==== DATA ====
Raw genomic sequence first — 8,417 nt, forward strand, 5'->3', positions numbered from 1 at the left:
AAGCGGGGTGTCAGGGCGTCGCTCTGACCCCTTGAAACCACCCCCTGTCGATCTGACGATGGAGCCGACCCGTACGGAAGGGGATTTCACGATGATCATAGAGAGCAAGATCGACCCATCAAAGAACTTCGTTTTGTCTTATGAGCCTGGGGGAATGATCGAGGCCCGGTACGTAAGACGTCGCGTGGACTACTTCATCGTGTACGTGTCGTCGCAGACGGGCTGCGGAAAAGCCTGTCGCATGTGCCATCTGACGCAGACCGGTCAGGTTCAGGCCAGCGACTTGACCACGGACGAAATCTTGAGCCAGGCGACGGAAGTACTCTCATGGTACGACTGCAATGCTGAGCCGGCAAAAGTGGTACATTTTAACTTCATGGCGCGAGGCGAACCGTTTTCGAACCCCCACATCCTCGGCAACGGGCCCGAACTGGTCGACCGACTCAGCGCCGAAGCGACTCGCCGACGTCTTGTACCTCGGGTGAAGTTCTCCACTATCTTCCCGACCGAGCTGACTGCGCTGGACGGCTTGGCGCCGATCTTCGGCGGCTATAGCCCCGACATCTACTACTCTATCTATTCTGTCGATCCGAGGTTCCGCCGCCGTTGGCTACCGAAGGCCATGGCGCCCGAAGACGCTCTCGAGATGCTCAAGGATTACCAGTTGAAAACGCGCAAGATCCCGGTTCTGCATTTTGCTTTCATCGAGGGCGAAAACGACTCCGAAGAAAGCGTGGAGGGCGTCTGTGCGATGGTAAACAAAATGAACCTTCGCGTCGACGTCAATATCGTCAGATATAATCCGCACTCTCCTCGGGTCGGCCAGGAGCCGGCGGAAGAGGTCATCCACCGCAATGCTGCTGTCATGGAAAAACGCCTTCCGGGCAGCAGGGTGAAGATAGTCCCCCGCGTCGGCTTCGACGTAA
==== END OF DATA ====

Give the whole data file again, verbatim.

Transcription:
Raw genomic sequence first — 8,417 nt, forward strand, 5'->3', positions numbered from 1 at the left:
AAGCGGGGTGTCAGGGCGTCGCTCTGACCCCTTGAAACCACCCCCTGTCGATCTGACGATGGAGCCGACCCGTACGGAAGGGGATTTCACGATGATCATAGAGAGCAAGATCGACCCATCAAAGAACTTCGTTTTGTCTTATGAGCCTGGGGGAATGATCGAGGCCCGGTACGTAAGACGTCGCGTGGACTACTTCATCGTGTACGTGTCGTCGCAGACGGGCTGCGGAAAAGCCTGTCGCATGTGCCATCTGACGCAGACCGGTCAGGTTCAGGCCAGCGACTTGACCACGGACGAAATCTTGAGCCAGGCGACGGAAGTACTCTCATGGTACGACTGCAATGCTGAGCCGGCAAAAGTGGTACATTTTAACTTCATGGCGCGAGGCGAACCGTTTTCGAACCCCCACATCCTCGGCAACGGGCCCGAACTGGTCGACCGACTCAGCGCCGAAGCGACTCGCCGACGTCTTGTACCTCGGGTGAAGTTCTCCACTATCTTCCCGACCGAGCTGACTGCGCTGGACGGCTTGGCGCCGATCTTCGGCGGCTATAGCCCCGACATCTACTACTCTATCTATTCTGTCGATCCGAGGTTCCGCCGCCGTTGGCTACCGAAGGCCATGGCGCCCGAAGACGCTCTCGAGATGCTCAAGGATTACCAGTTGAAAACGCGCAAGATCCCGGTTCTGCATTTTGCTTTCATCGAGGGCGAAAACGACTCCGAAGAAAGCGTGGAGGGCGTCTGTGCGATGGTAAACAAAATGAACCTTCGCGTCGACGTCAATATCGTCAGATATAATCCGCACTCTCCTCGGGTCGGCCAGGAGCCGGCGGAAGAGGTCATCCACCGCAATGCTGCTGTCATGGAAAAACGCCTTCCGGGCAGCAGGGTGAAGATAGTCCCCCGCGTCGGCTTCGACGTAA